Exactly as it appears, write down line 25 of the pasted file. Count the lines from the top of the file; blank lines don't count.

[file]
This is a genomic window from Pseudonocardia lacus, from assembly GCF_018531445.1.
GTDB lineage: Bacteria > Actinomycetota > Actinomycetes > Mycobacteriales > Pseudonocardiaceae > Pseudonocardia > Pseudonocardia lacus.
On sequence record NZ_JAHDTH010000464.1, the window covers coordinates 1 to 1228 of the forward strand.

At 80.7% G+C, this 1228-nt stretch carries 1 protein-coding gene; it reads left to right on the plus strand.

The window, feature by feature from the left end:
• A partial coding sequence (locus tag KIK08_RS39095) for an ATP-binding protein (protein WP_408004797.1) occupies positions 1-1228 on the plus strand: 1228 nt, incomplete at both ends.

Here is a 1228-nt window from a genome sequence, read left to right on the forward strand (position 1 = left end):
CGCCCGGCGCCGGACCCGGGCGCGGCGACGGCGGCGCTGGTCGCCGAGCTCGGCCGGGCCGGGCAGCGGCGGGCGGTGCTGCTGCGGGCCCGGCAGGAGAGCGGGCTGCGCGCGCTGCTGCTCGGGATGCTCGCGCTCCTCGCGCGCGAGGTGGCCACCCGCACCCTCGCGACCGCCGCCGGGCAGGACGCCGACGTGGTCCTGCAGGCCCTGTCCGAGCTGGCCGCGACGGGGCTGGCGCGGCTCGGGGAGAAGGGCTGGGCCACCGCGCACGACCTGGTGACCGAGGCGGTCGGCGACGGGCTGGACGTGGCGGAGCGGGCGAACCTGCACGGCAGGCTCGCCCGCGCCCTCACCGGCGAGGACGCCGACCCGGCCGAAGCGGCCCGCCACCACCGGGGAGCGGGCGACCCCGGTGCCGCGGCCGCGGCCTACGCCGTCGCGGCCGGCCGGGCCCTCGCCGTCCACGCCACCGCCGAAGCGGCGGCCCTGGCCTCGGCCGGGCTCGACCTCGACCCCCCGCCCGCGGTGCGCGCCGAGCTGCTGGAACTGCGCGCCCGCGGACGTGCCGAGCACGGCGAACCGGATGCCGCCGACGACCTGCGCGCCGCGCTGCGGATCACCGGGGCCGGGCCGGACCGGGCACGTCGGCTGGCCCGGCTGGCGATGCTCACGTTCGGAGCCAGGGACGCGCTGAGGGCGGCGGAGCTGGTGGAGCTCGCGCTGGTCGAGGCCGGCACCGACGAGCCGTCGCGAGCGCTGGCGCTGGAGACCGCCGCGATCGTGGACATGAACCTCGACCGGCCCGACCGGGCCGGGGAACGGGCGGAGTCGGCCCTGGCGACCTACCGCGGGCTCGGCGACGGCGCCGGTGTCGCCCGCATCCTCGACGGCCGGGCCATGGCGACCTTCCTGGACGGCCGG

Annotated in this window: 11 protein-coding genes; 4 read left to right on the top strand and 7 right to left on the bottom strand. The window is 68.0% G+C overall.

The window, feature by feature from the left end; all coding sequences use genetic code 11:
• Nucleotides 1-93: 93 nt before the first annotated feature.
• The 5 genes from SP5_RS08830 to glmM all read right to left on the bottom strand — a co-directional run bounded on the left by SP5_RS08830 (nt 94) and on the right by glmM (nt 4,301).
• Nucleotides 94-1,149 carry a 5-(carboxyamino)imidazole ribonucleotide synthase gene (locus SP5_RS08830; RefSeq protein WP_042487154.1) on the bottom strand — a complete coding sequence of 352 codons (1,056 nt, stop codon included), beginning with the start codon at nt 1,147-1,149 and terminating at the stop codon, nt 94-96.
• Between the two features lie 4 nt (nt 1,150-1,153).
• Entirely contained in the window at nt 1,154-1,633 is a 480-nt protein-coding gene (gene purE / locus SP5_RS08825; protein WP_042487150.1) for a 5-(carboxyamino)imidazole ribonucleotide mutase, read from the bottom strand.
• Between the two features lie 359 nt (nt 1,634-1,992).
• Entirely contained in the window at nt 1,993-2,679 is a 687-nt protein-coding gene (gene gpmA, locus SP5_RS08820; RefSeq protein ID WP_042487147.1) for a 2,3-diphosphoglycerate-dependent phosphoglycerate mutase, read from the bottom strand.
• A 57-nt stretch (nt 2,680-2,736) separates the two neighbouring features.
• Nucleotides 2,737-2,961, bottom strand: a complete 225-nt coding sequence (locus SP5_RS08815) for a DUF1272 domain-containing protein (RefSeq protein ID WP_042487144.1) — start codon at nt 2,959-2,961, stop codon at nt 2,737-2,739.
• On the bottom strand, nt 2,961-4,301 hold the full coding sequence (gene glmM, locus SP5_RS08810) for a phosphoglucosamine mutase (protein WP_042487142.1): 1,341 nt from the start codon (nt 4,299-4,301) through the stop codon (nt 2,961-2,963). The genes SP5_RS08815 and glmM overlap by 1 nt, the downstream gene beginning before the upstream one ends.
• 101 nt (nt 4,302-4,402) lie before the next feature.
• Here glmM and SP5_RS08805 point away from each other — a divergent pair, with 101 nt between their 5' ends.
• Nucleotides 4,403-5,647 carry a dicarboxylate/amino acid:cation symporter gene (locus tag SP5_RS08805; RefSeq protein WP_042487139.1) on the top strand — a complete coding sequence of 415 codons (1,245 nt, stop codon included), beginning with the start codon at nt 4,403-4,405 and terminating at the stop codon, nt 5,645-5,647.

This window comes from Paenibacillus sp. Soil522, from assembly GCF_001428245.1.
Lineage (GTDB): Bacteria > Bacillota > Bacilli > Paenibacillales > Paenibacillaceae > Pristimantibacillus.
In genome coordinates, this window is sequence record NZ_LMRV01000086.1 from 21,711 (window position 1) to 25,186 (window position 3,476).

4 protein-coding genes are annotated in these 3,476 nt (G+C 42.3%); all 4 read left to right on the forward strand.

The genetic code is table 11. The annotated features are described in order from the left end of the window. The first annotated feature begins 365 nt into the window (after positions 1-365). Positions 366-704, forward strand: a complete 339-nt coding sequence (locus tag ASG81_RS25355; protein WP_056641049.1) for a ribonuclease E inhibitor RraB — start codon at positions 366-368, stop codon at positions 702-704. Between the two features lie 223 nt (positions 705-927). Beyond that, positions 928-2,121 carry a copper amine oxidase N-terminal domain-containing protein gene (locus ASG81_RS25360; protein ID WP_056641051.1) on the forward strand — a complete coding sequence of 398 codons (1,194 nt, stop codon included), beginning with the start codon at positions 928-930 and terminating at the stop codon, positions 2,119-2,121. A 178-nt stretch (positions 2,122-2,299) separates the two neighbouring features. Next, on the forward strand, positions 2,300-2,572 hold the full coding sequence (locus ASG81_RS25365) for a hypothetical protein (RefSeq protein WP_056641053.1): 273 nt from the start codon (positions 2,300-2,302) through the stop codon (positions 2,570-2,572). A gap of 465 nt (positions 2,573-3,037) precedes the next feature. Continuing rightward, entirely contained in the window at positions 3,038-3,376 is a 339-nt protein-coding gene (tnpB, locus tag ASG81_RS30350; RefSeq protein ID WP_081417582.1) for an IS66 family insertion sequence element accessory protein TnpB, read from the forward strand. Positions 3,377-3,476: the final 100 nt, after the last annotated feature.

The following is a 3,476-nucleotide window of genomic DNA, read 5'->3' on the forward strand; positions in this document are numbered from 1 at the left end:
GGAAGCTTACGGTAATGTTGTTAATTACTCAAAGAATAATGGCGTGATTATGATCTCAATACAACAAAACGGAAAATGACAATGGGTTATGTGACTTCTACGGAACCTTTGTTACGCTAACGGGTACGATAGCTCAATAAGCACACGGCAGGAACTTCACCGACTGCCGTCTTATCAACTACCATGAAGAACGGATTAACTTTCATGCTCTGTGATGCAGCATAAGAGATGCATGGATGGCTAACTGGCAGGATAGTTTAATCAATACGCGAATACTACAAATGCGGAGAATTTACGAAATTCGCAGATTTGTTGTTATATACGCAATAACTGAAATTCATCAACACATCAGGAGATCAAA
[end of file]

Lineage (GTDB): Bacteria > Bacillota > Bacilli > Paenibacillales > Paenibacillaceae > Pristimantibacillus.